A total of 18 sites were invited to participate in the study and 16 provided data between 2006 and 2008.15 The data from the one community-based pharmacist-managed clinic were incomplete and were therefore excluded from the results, leaving 15 sites reporting results from the three remaining models of care (Appendix 5). A total of 429 patients were included in the three-month study. The patients from hospital clinics were younger than those in community care (hospital, 63 to 66 years; community, 70 years) and used fewer chronic prescription medications. More patients treated in the community had atrial fibrillation (86%) compared with hospital-based physician-managed (59%) and pharmacist-managed (55%) clinics. Patients treated in hospital clinics had more prothrombin time (PT) tests drawn than in community care. No statistical testing was conducted on patient characteristics to test for differences between care models. During the study period, there were five warfarin-related complications, but the costs of these events were minimal and they were excluded from the totals.15

From the Ministry of Health perspective, the total three-month cost of care per patient was $108, $145, and $199 in the hospital physician, hospital pharmacist and the community physician care models, respectively.15 In the hospital-based models, PT tests and other health care professional consultations accounted for the highest proportion of costs (physician: 75%; pharmacist: 87%). Physician consultations accounted for 7% and 5% of costs in the hospital physician and pharmacist models. In the community physician model, physician consultations, other health care professional consultations, and PT tests accounted for 42%, 34%, and 20% of costs, respectively. The proportion of costs for warfarin ranged from 4% to 11% among models.15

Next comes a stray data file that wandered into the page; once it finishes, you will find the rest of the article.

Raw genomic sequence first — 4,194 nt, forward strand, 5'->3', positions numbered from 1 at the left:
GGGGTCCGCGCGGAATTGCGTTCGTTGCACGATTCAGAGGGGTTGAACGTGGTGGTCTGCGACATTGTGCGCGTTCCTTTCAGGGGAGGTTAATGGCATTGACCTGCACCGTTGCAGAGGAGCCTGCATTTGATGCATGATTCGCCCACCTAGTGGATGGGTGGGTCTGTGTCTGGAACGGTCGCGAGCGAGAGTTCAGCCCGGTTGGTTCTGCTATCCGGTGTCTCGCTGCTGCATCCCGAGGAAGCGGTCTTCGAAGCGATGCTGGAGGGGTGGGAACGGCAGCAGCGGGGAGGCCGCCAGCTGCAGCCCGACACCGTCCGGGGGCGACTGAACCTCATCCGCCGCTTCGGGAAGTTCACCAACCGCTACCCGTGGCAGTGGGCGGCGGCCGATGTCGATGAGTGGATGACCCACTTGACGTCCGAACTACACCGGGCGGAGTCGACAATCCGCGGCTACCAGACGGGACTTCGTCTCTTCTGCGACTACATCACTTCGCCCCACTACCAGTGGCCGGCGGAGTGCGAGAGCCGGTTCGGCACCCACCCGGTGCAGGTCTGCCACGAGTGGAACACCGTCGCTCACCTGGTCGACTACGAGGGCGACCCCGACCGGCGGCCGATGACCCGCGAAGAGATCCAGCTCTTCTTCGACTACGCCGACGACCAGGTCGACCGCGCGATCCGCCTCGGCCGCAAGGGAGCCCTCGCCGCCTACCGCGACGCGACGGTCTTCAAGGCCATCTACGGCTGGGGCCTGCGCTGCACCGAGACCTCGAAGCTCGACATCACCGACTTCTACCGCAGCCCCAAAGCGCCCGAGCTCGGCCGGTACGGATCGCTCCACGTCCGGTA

When the societal perspective was taken, the total three-month cost of care per patient was $188, $198, and $244 in the hospital physician, hospital pharmacist, and community physician care models, respectively.15 In the hospital physician model, PT tests and lost wages by patients accounted for the highest proportion of costs. In the hospital pharmacist model, other health care professional consultations and PT tests had the highest costs, and in the community model, physician and other health care professional consultations were responsible for the highest portion of total costs.15

Sensitivity analyses were conducted based on data from other sources. The societal three-month costs of care ranged from $203 to $277 when the number of INR tests was increased to 5.2 tests per three months. If the dispensing fee was increased from the Ontario rate (lowest) to the Nova Scotia rate (highest, $10.13), the three-month costs ranged from $229 to $303, and if non-paid caregivers were paid, the total costs ranged from $309 to $503.

Limitations

The study was limited by the three-month duration, which was insufficient to capture the resources and costs associated with warfarin-related adverse events. There were differences in the patient characteristics between treatment models, which may have had an impact on the total costs of care. The study excluded parking costs, which may be substantial if PT testing was frequent. The authors stated that parking was excluded because these costs were more likely to be related to the size of the municipality than to the anticoagulation service. The authors also state that travel costs may be under-represented, due to the high proportion (~65%) of patients who walked to the laboratory. The authors did not report how sites were selected for inclusion in the study, and whether those that participated were representative of the anticoagulation monitoring services available in Canada. The study excluded patients with more severe comorbidities or non-compliance, who may have higher costs of care. These exclusions may limit the generalizability of the findings.